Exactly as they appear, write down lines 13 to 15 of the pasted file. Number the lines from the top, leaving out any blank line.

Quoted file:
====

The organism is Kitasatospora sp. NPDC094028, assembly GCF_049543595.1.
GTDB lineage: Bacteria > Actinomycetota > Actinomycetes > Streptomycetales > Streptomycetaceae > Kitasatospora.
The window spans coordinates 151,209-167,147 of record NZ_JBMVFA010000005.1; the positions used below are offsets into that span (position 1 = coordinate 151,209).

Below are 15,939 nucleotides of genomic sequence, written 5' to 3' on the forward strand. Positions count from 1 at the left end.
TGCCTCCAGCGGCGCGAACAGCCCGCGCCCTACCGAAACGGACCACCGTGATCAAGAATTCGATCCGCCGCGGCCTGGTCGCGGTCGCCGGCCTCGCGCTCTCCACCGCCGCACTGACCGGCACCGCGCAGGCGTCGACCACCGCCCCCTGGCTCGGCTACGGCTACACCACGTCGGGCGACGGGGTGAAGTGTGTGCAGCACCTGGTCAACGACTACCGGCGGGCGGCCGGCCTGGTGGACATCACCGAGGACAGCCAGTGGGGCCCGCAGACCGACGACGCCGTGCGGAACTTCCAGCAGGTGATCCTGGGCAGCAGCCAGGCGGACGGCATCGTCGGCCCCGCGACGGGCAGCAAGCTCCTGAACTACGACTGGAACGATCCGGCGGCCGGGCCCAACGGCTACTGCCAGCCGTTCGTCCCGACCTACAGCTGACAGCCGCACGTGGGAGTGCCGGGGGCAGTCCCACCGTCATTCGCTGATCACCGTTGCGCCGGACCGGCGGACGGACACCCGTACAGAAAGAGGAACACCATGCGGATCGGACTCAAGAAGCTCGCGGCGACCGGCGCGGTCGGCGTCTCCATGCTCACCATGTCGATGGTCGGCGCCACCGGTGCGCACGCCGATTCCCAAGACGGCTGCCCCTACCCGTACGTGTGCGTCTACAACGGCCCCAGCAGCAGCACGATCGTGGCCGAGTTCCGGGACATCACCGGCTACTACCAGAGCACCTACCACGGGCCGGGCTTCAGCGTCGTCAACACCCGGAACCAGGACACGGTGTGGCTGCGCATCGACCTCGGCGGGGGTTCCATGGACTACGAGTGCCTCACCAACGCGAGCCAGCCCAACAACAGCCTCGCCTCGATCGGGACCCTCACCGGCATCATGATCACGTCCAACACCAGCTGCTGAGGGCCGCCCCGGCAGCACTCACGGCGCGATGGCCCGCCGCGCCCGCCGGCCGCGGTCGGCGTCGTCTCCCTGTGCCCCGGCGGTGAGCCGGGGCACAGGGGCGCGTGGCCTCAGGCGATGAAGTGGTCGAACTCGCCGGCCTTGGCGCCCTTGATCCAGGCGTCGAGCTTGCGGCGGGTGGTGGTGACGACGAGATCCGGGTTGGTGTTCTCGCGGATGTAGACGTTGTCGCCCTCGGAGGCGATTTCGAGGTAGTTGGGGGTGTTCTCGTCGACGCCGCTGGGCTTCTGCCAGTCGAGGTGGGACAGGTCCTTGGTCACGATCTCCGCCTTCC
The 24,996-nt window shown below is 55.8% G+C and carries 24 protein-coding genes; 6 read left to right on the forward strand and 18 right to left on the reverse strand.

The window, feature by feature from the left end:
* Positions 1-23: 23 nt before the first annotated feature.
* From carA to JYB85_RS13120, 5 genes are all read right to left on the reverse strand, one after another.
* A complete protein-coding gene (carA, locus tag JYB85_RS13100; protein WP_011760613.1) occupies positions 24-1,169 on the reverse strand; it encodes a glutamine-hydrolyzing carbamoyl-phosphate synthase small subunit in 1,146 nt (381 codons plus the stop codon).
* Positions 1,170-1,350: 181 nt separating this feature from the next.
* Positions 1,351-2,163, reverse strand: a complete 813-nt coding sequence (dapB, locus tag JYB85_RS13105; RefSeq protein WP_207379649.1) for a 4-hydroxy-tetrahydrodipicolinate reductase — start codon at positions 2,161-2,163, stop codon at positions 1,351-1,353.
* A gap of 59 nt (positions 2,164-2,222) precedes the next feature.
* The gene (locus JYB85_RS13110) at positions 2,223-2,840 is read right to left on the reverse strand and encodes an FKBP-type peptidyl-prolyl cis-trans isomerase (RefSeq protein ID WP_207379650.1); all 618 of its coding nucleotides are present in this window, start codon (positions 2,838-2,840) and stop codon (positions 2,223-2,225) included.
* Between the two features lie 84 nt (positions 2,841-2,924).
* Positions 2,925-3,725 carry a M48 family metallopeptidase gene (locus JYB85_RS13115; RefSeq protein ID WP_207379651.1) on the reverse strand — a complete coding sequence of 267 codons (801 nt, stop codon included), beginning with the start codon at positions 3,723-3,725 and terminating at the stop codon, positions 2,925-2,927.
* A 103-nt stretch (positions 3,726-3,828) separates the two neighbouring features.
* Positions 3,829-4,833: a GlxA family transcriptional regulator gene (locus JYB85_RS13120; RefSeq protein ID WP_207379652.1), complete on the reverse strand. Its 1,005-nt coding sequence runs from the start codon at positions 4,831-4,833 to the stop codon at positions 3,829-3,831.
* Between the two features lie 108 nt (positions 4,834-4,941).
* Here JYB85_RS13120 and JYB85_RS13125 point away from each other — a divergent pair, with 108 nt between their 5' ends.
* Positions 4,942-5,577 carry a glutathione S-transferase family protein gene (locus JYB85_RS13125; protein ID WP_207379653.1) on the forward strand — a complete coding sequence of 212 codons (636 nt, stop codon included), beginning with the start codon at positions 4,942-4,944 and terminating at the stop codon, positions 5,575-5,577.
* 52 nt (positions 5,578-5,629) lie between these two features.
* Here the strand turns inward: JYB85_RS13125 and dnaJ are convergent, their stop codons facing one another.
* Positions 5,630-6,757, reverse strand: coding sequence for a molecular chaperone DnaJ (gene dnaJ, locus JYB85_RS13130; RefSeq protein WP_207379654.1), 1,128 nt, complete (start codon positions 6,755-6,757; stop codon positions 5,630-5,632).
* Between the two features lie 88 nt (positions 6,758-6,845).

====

* A gap of 59 nt (positions 2,164-2,222) precedes the next feature.
* The gene (locus JYB85_RS13110) at positions 2,223-2,840 is read right to left on the reverse strand and encodes an FKBP-type peptidyl-prolyl cis-trans isomerase (RefSeq protein ID WP_207379650.1); all 618 of its coding nucleotides are present in this window, start codon (positions 2,838-2,840) and stop codon (positions 2,223-2,225) included.
* Between the two features lie 84 nt (positions 2,841-2,924).